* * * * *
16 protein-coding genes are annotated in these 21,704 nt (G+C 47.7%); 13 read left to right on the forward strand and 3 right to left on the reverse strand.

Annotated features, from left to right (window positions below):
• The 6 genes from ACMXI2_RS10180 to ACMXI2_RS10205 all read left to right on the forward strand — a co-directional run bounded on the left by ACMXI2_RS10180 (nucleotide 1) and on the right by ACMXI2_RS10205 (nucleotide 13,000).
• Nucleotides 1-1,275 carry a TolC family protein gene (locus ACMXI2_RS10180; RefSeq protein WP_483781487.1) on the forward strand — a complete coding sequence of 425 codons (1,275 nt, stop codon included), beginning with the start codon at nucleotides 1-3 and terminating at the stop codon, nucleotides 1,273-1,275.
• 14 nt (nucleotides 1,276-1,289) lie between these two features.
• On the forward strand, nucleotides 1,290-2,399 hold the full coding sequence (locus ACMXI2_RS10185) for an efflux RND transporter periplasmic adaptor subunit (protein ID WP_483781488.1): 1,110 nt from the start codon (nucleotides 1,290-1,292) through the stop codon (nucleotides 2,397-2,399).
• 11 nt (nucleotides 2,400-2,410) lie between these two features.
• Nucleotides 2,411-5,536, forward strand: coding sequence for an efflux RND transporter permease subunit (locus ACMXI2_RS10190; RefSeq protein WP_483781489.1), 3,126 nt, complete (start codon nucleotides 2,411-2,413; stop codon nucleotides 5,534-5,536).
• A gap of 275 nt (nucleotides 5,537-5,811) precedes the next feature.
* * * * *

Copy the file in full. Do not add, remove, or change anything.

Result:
16 protein-coding genes are annotated in these 21,704 nt (G+C 47.7%); 13 read left to right on the forward strand and 3 right to left on the reverse strand.

Annotated features, from left to right (window positions below):
• The 6 genes from ACMXI2_RS10180 to ACMXI2_RS10205 all read left to right on the forward strand — a co-directional run bounded on the left by ACMXI2_RS10180 (nucleotide 1) and on the right by ACMXI2_RS10205 (nucleotide 13,000).
• Nucleotides 1-1,275 carry a TolC family protein gene (locus ACMXI2_RS10180; RefSeq protein WP_483781487.1) on the forward strand — a complete coding sequence of 425 codons (1,275 nt, stop codon included), beginning with the start codon at nucleotides 1-3 and terminating at the stop codon, nucleotides 1,273-1,275.
• 14 nt (nucleotides 1,276-1,289) lie between these two features.
• On the forward strand, nucleotides 1,290-2,399 hold the full coding sequence (locus ACMXI2_RS10185) for an efflux RND transporter periplasmic adaptor subunit (protein ID WP_483781488.1): 1,110 nt from the start codon (nucleotides 1,290-1,292) through the stop codon (nucleotides 2,397-2,399).
• 11 nt (nucleotides 2,400-2,410) lie between these two features.
• Nucleotides 2,411-5,536, forward strand: coding sequence for an efflux RND transporter permease subunit (locus ACMXI2_RS10190; RefSeq protein WP_483781489.1), 3,126 nt, complete (start codon nucleotides 2,411-2,413; stop codon nucleotides 5,534-5,536).
• A gap of 275 nt (nucleotides 5,537-5,811) precedes the next feature.